Feds sued by waiver on environmental reviews for Calexico border wall

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A U.S. Border Patrol unit parks along the border wall at Calexico.

The Trump administration has declared rebuilding the border fence along the Calexico border to be of highest priority, according to a statement from Elaine Duke, Acting Secretary of Homeland Security. The administration waived environmental laws and other reviews September 5, for the second time within two months, to continue the forward momentum of securing the border.

The fence replacement will take place along an approximately three-mile segment of the border that starts at the Calexico West Land Port of Entry and extends westward, according to a notice in the Federal Register. The United States Border Patrol’s El Centro Sector is an area of high illegal entry. In fiscal year 2016 alone, the United States Border Patrol apprehended over 19,000 illegal aliens and seized approximately 2,900 pounds of marijuana and approximately 126 pounds of cocaine, according to the Federal Register.

Since the creation of DHS, and through the construction of border infrastructure and other operational improvements, the Border Patrol has made significant gains in border security within the El Centro Sector; however, more work is required, according to DHS. The El Centro Sector remains an area of high illegal entry for which there is an immediate need to construct border barriers and roads.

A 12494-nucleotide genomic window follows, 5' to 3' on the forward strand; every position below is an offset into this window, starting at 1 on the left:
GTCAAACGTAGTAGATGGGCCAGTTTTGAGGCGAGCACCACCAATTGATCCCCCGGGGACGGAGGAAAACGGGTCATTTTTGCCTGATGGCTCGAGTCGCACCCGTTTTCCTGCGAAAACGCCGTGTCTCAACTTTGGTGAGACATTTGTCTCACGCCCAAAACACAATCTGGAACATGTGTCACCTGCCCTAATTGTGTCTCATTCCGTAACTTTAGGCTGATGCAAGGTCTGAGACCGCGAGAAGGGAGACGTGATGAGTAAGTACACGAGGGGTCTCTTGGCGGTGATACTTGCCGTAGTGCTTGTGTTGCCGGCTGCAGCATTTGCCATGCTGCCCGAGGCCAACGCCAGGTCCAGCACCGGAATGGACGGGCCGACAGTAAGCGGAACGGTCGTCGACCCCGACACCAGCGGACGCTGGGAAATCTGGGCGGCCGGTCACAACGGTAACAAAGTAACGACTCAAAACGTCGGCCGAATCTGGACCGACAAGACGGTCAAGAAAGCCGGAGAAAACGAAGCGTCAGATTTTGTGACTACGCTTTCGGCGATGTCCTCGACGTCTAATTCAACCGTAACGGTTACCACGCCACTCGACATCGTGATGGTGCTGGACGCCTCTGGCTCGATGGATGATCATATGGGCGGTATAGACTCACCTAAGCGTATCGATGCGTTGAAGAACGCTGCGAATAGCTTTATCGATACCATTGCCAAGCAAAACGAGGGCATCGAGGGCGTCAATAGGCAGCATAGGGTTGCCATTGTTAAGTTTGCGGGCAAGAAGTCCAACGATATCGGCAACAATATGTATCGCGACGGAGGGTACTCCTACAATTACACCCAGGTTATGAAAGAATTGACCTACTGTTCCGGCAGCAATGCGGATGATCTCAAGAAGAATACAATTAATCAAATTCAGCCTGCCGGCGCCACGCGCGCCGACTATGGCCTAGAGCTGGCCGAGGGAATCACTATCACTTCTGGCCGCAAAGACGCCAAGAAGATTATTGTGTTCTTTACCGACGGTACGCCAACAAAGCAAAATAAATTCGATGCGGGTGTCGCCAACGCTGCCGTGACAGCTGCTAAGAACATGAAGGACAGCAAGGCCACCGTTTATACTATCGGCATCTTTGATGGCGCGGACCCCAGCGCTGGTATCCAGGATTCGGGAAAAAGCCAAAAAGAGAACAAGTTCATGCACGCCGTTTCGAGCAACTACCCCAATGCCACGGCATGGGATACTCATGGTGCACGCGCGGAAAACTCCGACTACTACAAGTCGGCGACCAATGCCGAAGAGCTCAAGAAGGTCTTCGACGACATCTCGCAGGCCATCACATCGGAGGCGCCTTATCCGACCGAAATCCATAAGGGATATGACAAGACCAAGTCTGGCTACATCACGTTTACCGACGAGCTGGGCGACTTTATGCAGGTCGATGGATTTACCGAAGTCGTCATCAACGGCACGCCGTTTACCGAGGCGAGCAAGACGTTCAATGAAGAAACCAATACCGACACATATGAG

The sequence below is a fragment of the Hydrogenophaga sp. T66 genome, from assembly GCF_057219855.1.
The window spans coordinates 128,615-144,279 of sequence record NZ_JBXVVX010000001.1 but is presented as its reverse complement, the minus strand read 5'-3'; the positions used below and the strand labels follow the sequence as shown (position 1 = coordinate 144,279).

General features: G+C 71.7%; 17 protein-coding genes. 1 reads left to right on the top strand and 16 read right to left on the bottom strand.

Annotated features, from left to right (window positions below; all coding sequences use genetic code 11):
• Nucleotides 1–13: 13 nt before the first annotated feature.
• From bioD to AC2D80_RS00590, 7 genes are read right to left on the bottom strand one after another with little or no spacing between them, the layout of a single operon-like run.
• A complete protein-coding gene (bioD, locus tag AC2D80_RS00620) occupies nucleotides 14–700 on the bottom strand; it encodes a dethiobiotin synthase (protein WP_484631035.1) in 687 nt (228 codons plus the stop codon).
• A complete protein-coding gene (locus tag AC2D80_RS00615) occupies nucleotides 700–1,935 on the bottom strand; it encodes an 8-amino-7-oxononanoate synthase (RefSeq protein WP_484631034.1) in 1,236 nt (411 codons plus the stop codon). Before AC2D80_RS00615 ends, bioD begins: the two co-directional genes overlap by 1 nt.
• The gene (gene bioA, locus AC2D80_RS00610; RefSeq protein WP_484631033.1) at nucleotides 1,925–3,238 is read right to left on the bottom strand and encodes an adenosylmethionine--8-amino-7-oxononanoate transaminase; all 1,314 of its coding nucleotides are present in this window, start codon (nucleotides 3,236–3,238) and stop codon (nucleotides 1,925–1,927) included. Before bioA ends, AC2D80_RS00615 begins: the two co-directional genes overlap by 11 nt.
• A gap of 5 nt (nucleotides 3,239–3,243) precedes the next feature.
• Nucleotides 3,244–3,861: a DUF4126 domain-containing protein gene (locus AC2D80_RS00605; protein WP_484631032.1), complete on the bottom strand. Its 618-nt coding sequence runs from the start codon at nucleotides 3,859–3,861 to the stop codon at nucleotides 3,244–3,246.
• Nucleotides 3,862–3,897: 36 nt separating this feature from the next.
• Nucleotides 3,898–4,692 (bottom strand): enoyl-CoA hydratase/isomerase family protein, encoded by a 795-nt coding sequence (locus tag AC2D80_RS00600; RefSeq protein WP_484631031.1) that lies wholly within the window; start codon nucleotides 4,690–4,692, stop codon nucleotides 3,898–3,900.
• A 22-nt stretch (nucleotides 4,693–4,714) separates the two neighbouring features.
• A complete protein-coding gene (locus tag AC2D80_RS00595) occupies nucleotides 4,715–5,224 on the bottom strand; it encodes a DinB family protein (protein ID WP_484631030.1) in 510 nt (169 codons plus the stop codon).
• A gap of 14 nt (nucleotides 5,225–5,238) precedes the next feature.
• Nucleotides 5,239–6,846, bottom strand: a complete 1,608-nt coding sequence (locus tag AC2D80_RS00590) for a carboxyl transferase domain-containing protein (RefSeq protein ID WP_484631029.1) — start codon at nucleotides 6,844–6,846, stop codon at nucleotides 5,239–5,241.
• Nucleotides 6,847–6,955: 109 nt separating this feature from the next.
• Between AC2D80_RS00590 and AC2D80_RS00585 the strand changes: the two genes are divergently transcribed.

Because of the illegal traffic of persons and contraband, the DHS said in the Federal Register they were taking immediate action to replace primary fencing. DHS said the existing fence was installed in the 1990s, using an outdated design no longer optimal for Border Patrol operations. The existing 14-foot, landing mat-style fencing will be replaced with an 18 to 25-foot barrier which is more conducive to the Border Patrol’s needs, according to Acting Secretary Duke. DHS has budgeted improvements to the existing patrol road to further enhance their operational standards.

Three national environmental groups sued the federal government Thursday over waivers the Department of Homeland Security granted to circumvent environmental and land management laws to expedite construction of President Donald Trump’s border wall, according to a press release.

The Sierra Club, Defenders of Wildlife and Animal Legal Defense Fund, last month had sued the Department of Homeland Security in federal court over the department’s waiving 37 environmental and regulatory laws for building a wall along the U.S. and Mexico border at San Diego.

Sierra Club attorney Gloria Smith said in an interview the conservation groups brought the case because “we want to stop a dangerous campaign slogan from becoming reality.”

“Were the Trump administration allowed to build a wall along the Southern border, it would have devastating impacts on our local border community, wildlife and wildlife habitat and the environment in general,” Smith said.

They seek a declaration that the San Diego and El Centro waivers are unconstitutional as well as an injunction barring the department from constructing any border infrastructure in San Diego and El Centro.

In El Centro, the Yuma clapper rail is listed as an Endangered Species and can be found in that project area in addition to 18 birds protected under the Migratory Bird Treaty Act and Eagle Protection Act, according to the lawsuit.

Homeland Security spokesman David Lapan said by email the department does not comment on pending litigation.